Gold held below a five-week high as a strengthening dollar curbed demand for a store of value, with a U.S. policy maker saying the Federal Reserve is getting closer to replacing its vow to hold rates low for a considerable time.
Bullion for immediate delivery rose and fell at least 0.2 percent, and traded at $1,195.88 an ounce at 8:56 a.m. in Singapore from $1,198.28 yesterday, when prices fell 1.1 percent, according to Bloomberg generic pricing. The metal on Dec. 1 slumped to a three-week low of $1,142.88, before rallying to $1,221.43, the highest level since Oct. 30, as oil whipsawed.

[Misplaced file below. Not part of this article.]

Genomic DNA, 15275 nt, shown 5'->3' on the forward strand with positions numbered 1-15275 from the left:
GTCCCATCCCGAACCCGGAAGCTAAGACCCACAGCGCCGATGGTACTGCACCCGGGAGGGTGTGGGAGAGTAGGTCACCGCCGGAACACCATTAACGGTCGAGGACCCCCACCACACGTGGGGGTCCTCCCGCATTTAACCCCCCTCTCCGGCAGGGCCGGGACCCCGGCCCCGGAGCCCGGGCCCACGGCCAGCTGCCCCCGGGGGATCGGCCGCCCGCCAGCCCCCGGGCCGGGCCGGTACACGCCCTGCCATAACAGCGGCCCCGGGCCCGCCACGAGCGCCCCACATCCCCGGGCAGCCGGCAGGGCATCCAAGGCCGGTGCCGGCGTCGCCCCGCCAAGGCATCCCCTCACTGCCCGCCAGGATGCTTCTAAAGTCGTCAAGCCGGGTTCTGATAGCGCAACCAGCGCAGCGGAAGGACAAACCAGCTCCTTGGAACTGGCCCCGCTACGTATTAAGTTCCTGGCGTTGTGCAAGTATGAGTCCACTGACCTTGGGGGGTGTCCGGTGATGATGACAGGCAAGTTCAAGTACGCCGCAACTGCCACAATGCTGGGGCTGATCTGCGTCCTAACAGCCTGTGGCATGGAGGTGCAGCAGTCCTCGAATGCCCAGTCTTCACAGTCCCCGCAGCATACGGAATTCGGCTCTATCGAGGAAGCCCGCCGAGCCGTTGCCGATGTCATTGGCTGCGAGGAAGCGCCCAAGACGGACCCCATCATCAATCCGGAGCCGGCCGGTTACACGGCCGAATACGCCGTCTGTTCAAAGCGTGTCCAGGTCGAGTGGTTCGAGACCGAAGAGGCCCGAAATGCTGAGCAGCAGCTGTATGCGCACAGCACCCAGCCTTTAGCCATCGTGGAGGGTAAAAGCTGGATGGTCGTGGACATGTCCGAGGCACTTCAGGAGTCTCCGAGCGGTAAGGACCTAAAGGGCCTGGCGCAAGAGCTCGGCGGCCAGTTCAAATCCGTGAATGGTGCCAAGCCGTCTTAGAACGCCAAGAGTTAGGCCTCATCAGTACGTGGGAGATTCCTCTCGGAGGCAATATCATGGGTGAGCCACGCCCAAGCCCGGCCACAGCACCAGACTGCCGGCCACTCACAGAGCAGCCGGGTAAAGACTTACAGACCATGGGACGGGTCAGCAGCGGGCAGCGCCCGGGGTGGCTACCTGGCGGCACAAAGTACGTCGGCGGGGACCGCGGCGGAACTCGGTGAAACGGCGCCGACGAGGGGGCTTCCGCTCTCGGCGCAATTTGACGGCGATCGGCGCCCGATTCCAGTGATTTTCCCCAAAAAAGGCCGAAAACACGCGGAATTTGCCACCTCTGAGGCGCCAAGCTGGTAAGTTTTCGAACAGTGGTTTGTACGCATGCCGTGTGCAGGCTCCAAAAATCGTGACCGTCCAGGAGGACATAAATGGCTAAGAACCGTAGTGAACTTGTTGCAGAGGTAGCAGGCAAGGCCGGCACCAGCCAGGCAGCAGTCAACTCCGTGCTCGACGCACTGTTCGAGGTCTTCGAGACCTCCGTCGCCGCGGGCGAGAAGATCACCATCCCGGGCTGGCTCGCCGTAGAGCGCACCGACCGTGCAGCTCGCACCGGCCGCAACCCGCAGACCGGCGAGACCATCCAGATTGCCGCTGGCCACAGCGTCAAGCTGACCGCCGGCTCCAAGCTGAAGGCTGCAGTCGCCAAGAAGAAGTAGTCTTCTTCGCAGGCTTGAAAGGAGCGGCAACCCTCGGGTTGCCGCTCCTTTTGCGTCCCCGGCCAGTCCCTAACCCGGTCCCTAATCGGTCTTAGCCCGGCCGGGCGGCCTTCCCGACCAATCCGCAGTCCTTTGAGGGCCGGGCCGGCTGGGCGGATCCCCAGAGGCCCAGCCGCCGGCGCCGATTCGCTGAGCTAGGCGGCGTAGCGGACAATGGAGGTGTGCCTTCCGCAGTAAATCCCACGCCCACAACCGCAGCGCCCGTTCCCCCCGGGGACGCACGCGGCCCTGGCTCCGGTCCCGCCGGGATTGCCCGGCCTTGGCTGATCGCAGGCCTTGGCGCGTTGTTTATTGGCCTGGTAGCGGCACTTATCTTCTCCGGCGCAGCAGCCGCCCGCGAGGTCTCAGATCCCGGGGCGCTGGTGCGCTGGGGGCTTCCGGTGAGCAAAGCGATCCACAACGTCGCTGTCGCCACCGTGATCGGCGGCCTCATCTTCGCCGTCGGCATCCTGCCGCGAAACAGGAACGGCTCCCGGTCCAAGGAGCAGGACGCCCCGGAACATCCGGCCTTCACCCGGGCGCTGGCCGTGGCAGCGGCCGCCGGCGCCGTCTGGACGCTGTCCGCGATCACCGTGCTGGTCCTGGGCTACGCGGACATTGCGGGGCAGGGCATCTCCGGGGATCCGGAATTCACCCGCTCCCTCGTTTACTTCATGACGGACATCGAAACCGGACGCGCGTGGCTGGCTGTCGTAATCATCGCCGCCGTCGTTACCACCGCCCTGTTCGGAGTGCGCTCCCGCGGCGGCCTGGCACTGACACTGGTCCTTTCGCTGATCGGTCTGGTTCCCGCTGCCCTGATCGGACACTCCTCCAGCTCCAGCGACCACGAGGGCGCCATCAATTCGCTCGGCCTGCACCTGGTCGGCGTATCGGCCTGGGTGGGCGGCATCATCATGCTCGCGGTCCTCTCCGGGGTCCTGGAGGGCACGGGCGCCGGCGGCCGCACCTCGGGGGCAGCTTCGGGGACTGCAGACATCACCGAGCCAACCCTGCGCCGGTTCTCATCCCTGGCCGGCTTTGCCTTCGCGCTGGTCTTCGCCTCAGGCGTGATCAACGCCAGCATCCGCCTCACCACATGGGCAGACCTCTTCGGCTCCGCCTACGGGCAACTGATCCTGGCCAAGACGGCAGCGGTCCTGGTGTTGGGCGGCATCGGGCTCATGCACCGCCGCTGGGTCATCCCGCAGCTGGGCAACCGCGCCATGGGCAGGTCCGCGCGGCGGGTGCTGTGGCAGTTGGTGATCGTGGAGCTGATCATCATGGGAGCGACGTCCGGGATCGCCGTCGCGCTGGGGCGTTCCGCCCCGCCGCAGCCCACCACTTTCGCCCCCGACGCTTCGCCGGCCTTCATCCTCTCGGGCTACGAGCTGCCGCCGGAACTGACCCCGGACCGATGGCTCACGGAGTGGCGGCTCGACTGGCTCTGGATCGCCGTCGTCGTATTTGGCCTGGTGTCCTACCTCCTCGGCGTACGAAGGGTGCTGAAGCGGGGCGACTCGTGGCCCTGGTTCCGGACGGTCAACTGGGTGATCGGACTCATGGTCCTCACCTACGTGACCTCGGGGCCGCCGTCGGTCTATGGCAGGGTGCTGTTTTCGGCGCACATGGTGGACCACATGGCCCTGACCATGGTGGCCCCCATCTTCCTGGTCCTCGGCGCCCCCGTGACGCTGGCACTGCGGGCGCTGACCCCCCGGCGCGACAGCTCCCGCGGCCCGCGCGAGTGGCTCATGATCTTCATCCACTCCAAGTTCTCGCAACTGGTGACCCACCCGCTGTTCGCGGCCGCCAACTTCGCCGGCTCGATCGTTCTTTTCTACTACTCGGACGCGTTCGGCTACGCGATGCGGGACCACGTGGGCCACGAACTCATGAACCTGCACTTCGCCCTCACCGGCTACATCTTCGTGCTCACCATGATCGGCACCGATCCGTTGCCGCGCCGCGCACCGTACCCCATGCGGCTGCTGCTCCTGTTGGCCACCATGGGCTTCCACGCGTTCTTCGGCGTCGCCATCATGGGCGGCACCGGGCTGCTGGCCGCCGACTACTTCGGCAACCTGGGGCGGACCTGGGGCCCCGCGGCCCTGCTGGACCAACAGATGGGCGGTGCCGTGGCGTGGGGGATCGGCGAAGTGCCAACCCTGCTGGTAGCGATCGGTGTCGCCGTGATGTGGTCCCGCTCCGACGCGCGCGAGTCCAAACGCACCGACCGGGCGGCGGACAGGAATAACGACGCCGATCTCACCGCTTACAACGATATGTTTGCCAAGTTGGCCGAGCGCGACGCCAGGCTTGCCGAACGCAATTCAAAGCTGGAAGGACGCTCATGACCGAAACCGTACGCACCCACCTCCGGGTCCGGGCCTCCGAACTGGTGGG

The Bloomberg Dollar Spot Index was near the highest since 2009 before data this week that may show American employers added more than 200,000 jobs for a 10th month, boosting the case for tighter U.S. monetary policy as stimulus in Europe and Japan increases. Oil, trading below $70 a barrel today, has collapsed into a bear market, benefiting the U.S. economy, according to Fed Vice Chairman Stanley Fischer, who said that officials are closer to getting rid of the “considerable time” language.
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